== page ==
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Ganga Daughter of the Himalayas

Where Ambition is Forged by Penance

What does it mean to be in flow? To glide, in steady rhythm, through the crests and troughs of life, to embody the character of a quiet, yet unstoppable force?

Philosophers – and mindfulness app developers – have searched far and wide for answers. It is a question that fuels Stoicism lectures and Ashram brochures. Yet, the fact remains that the answer has to be felt rather than understood. Or in the case of rising mountaineer Devyani Semwal, experienced in all its natural glory.

Devyani is a child of the Himalayas, a daughter of Mukhba – a charming village cradled by the river Ganga, a spiritual force so powerful that she presides over birth, death and the business of life with equal aplomb, her winding course birthing civilizations, her mere touch offering the promise of salvation.

Growing up in her spiritual shadow, Devyani took inspiration not just from the placid flow of the pilgrim’s Ganga, but also the furious Himalayan torrent that reduces formidable rock to rubble, scaling mountains, sculpting valleys and gushing untamed over steep precipices, her primordial roar echoing in the wilderness.

Like their mother Goddess, the women of Mukhba have always had mountains to climb. Some of these are the subject of great expeditions, courted by adventurers all over the world. Most are sites of quiet struggle, of the seemingly endless quest for social equality, for self-determination and autonomy.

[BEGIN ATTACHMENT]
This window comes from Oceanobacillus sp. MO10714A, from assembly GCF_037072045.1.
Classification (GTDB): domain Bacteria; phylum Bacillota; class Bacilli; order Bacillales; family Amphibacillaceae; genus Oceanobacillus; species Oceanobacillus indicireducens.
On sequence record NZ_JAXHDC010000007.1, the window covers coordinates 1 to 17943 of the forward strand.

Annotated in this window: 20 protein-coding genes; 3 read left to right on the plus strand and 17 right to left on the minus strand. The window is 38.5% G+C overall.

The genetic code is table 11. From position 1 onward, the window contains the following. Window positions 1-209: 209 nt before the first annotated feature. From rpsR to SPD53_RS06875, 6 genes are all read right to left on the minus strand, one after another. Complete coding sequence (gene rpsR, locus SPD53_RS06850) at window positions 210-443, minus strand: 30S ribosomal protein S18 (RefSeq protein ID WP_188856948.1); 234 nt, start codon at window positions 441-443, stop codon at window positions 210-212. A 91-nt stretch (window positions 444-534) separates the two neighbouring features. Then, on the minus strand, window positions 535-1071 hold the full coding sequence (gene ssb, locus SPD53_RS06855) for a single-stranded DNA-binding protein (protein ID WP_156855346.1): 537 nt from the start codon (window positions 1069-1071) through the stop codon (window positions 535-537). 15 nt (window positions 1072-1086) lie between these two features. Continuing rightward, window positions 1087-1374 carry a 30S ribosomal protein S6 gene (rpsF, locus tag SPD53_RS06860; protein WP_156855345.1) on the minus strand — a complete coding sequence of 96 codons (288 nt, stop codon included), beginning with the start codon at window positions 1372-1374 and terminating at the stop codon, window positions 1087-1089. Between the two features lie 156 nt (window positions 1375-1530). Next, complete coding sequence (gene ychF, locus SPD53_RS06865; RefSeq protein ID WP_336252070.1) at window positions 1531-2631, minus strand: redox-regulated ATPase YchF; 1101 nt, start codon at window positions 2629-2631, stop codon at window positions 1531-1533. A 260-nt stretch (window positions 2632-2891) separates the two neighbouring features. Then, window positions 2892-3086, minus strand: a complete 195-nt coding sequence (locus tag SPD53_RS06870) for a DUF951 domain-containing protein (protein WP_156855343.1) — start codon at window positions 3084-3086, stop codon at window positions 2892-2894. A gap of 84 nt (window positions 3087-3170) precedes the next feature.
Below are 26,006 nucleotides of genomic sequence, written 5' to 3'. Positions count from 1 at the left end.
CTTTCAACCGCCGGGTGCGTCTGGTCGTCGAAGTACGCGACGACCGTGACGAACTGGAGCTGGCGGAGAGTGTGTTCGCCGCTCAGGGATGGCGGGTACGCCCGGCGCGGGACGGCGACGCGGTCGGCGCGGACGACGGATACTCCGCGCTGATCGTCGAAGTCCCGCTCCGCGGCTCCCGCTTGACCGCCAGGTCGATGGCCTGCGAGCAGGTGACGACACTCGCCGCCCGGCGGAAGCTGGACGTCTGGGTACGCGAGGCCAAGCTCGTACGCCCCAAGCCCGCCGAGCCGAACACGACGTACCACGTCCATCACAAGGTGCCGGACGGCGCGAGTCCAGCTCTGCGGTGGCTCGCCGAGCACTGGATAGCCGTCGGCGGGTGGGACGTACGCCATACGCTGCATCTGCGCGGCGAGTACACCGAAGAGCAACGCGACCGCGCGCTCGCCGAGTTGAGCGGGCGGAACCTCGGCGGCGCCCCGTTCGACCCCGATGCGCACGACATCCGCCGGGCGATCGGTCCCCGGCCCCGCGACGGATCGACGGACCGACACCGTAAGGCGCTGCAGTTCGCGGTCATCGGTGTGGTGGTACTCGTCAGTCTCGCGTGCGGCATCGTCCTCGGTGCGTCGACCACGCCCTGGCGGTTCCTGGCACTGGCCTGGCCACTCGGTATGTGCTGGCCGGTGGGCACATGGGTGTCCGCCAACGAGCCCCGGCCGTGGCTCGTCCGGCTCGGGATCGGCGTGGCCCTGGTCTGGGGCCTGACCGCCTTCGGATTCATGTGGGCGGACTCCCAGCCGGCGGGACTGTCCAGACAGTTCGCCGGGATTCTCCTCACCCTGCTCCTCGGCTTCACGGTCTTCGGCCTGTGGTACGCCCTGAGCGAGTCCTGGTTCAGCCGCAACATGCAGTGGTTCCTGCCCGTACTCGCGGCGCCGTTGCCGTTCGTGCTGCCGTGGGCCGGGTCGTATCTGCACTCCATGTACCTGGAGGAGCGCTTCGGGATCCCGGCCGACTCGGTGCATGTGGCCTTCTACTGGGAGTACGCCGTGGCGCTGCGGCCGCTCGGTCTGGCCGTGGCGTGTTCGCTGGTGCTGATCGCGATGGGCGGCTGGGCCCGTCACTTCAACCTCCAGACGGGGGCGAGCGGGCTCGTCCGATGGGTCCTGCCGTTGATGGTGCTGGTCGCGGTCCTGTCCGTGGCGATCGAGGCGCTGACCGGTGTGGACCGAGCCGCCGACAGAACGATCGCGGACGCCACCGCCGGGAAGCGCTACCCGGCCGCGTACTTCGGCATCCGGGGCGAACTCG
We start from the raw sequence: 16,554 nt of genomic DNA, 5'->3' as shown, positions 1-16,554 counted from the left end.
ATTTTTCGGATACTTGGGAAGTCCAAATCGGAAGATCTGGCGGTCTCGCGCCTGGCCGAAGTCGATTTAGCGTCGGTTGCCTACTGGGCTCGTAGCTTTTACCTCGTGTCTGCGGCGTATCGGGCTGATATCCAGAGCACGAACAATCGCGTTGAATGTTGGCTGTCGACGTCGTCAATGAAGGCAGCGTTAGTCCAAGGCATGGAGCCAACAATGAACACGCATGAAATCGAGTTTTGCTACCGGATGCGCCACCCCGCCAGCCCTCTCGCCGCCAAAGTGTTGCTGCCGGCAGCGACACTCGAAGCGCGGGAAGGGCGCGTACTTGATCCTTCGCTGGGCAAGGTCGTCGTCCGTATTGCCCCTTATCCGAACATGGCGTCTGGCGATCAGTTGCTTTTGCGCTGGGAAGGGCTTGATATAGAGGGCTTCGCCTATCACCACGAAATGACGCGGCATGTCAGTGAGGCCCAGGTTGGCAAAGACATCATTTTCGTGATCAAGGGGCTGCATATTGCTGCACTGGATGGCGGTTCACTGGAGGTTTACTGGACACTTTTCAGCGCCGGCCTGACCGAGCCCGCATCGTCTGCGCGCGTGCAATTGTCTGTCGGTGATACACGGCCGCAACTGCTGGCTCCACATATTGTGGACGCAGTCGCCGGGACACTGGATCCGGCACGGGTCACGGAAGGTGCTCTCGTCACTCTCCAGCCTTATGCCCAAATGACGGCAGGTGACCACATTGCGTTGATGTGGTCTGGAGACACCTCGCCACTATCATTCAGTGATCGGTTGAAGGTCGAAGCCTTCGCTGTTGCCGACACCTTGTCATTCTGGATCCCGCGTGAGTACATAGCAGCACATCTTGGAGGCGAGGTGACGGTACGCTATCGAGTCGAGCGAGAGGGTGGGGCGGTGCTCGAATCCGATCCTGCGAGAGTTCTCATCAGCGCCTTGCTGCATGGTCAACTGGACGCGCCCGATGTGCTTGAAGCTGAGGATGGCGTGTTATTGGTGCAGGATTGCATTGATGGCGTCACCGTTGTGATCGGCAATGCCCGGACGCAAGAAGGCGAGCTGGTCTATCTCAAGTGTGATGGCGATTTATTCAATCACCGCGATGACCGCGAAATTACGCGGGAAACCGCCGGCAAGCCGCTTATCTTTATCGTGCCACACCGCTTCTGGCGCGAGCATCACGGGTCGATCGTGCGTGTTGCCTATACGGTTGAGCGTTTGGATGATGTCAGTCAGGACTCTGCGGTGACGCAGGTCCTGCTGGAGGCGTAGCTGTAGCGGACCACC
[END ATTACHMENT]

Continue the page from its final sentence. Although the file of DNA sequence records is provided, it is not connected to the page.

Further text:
For Devyani, one thing leads into another. The great peaks of the world are calling her name. Every continent has a new challenge to offer. She has already conquered Mt. Kilimanjaro and has her eyes on the seven great summits: Everest, Aconcagua, Denali, Elbrus, Vinson, Puncak Jaya, Mont Blanc and Kosciuszko. But before she can throw herself to the heady currents of her ambitions, she must heed the siren call of her spirit. She must find her inner power. Her flow.

To do so, she must turn to another daughter of Mukhba – the river Goddess who has watched over her family for generations. She must bow to the sacred, primal entity that has taught her both grace and endurance, to the spirit that permeates every pore of her life and longings.

Devyani must seek the Ganga.

Following the boisterous, gurgling trail of the young Bhagirathi, Devyani reaches Tapovan (lit. the forest of penance), a lush, sprawling meadow 14,640 ft above the sea – home to itinerant hermits and a basecamp for the Tapasya that she must now prepare for: her ascent of Mt. Shivling – its crown piercing the sky at 21,467 ft .

As she places one foot over another on the ridge, rising to the spiritual challenge of her calling, the mountain appears to descend to meet her. With every step, the message is clear: she is no longer alone. The mountain, the river, the rustling meadows and whispering clouds have embraced her as their own.

At the summit, heralded by billowing clouds and biting windchill, Devyani stands tall, her aspirations now ready to touch the sky.


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